This will help you.Monday i send code you now i have no time.
Before we started off this small research on Crystal Reports for Visual Studio .NET, my friend and I were inquisitive about the complexity with regard to its implementation into our web application. A week later, with a lot of effort going into hunting for the ‘how-to’ documentation online, we have managed to integrate some simple reports into our ASP.NET application and try some neat tricks with it!!
This article is a compilation of required material to kick-start the process of implementing Crystal Reports into your .NET web application and should reduce your frustrating efforts (spent for the same research that we made) to a trifle by using these step-by-step walkthroughs. To get the best out of this article, the reader should have a basic Knowledge of database connections in ASP.NET and use Visual Studio .NET for the development. Please note that we have tested the below given sample code illustrations with the beta 2 version of Visual Studio .NET only.
The topics that we have covered here are :
2) Getting a feel of it - Using an existing Crystal Report file in your .aspx page
3) Crystal Reports Walkthrough - using the Pull Model
4) Crystal Reports Walkthrough - using the Push Model
5) Exporting the Report file into other formats
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Crystal Report comes in various flavors and the one that is required for building reports for .NET is "Crystal Report for Visual Studio .NET". It exposes a rich programming model with which we could manipulate its properties and methods during runtime. If you are developing your .NET applications using Visual Studio .NET then you won’t have to install any additional software as it is already built into Visual Studio .NET.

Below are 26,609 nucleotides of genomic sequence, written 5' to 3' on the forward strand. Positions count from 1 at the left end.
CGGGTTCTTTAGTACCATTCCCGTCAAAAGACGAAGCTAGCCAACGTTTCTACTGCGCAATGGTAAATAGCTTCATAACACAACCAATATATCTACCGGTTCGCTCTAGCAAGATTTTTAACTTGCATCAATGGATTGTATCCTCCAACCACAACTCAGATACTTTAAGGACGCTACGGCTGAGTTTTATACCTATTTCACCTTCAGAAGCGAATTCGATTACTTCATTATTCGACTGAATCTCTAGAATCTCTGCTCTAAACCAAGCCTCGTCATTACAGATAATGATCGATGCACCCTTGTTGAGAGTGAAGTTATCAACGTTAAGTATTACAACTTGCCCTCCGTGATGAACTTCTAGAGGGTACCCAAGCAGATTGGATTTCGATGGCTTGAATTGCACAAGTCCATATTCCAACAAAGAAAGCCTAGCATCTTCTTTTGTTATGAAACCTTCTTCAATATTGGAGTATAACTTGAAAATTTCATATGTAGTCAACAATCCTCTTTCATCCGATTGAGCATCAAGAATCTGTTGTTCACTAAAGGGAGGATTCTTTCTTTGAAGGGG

---- Advantages -----
Some of the major advantages of using Crystal Report for Visual Studio .NET are :
- Rapid report development
- Can extend it to complicated reports with interactive charts
- Exposes a report object model using which it can interact with other controls on the web form
- Can programmatically export the reports into widely used formats like .pdf, .doc, .xls, .html and .rtf
---- The Architecture ----
The various components that make up a simple implementation of Crystal Report as a 2-tier architecture, required for web applications are
The Client :
The client only needs a browser to access the reports which are embedded into the .aspx pages.
The Web Server hosts the :
- Crystal Report Engine (CREngine.dll)
Along with other tasks like merging the data with the report file, exporting reports into different formats, etc., it is the Report Engine that converts your Crystal Report into plain HTML that is passed on to your .aspx page.
- Crystal Report Designer (CRDesigner.dll)
The reports are created from scratch using the Crystal Report Designer, with which you could design the titles, insert data, formulas, charts, sub-reports, etc.
- The .rpt Report file
The first step to implement a report into your web application would be to create it using the Crystal Report Designer interface. You will find some ready-made .rpt samples provided with the default installation.
- The Data Source
The way your .rpt file gets the data depends on which method you choose. You can choose to make Crystal Report itself to fetch your data without writing any code for it or you can choose to manually populate a dataset and pass it on to the report file. We will look at the various possibilities a little later in this article.
- Crystal Report Viewer web form Control (CRWebFormViewer.dll)